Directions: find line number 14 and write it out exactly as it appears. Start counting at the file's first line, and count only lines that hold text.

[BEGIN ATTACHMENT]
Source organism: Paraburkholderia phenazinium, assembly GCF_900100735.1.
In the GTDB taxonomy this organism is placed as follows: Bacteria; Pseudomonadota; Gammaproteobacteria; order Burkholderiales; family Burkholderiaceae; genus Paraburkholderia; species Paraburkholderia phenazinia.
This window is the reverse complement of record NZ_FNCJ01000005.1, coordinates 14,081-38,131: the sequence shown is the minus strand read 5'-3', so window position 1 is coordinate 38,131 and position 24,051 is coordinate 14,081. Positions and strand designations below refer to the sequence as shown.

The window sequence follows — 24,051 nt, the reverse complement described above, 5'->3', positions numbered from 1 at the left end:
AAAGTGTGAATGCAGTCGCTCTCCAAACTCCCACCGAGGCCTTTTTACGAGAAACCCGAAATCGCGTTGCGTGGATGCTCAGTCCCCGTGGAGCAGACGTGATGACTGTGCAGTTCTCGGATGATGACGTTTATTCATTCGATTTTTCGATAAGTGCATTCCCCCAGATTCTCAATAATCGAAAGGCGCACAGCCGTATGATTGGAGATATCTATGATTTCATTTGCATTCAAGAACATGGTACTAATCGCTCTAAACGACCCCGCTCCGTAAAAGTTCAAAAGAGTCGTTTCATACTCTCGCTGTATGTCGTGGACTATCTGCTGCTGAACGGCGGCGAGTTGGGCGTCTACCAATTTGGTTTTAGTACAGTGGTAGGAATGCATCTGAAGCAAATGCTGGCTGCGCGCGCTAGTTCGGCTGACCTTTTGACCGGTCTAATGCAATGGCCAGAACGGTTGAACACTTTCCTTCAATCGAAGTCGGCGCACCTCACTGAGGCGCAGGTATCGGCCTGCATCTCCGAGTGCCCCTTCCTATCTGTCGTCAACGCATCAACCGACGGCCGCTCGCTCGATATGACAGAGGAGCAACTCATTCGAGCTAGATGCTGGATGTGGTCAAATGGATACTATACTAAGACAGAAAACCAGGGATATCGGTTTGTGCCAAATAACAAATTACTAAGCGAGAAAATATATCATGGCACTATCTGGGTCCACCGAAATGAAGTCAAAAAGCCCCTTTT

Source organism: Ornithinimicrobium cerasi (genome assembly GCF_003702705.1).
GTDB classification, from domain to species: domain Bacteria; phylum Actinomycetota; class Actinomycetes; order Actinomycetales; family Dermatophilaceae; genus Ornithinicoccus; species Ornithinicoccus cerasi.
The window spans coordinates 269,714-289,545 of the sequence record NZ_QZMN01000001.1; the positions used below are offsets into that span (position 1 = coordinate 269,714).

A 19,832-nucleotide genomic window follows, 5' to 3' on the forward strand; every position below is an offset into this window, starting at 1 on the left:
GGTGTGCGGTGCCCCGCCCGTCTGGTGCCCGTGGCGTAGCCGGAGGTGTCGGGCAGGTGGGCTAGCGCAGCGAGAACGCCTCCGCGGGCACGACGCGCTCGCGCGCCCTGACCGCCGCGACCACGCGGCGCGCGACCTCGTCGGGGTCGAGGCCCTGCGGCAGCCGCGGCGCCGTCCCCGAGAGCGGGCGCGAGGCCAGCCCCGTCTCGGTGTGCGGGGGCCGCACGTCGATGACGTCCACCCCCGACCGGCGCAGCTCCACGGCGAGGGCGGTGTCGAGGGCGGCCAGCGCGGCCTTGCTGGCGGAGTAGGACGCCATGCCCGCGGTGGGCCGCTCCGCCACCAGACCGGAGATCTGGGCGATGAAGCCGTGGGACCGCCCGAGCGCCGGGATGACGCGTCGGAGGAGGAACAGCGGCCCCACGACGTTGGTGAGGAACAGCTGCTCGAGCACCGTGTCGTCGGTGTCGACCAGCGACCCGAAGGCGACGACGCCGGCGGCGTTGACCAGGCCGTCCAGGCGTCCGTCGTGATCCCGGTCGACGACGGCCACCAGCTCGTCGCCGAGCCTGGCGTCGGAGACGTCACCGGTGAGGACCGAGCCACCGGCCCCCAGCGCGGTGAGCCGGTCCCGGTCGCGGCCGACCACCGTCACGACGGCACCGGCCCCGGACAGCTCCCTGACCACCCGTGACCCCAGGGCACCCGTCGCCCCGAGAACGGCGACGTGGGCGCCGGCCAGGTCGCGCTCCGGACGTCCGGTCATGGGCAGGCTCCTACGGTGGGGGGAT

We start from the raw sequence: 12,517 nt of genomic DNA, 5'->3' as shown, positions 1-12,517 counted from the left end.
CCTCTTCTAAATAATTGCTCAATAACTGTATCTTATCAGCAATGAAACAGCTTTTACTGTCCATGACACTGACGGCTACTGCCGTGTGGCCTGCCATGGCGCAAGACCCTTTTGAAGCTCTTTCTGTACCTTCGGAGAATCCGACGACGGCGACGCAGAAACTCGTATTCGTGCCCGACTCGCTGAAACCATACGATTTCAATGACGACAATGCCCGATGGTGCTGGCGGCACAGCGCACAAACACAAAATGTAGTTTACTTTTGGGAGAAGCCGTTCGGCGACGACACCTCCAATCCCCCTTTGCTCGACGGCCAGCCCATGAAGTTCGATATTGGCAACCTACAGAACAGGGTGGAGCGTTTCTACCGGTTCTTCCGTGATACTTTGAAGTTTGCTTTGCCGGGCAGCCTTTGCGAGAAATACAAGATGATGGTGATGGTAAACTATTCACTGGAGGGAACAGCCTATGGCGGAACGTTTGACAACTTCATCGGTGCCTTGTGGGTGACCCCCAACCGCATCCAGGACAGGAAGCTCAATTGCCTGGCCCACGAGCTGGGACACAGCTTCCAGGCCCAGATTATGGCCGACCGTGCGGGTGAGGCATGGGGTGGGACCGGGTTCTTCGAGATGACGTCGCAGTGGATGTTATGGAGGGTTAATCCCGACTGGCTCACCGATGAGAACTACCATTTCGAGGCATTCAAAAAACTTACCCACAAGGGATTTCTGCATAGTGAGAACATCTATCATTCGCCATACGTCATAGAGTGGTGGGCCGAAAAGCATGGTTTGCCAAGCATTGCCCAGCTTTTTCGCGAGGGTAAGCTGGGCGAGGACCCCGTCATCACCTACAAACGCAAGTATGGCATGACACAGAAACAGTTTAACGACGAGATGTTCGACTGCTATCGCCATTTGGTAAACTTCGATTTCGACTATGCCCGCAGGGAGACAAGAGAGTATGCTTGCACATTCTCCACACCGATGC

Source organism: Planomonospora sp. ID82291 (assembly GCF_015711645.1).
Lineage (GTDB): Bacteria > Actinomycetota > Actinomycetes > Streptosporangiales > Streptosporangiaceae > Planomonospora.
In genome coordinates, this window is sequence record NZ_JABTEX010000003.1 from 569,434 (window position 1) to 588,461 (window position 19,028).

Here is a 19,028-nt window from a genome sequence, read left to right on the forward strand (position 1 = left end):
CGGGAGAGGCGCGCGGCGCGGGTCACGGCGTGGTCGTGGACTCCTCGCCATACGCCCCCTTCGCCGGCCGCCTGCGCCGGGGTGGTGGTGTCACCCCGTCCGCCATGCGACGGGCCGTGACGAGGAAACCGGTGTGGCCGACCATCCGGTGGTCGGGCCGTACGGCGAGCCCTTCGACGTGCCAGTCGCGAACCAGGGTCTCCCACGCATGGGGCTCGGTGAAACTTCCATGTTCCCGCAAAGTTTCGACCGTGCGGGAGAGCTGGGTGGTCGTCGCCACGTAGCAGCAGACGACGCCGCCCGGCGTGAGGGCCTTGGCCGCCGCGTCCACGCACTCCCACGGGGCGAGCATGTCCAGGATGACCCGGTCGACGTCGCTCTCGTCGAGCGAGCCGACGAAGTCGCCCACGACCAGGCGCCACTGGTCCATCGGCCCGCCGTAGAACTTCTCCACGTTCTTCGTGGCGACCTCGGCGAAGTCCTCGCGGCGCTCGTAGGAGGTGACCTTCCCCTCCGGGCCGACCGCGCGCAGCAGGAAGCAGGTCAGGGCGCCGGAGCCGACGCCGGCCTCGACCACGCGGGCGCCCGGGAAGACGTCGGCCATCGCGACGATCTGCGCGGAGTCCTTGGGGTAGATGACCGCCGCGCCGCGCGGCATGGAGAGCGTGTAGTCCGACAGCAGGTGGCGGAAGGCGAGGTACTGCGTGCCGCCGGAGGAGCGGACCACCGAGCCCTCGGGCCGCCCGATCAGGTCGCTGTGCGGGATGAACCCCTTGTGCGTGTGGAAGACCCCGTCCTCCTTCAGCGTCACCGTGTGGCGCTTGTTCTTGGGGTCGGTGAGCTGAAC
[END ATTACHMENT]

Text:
Lineage (GTDB): Bacteria > Actinomycetota > Actinomycetes > Streptosporangiales > Streptosporangiaceae > Planomonospora.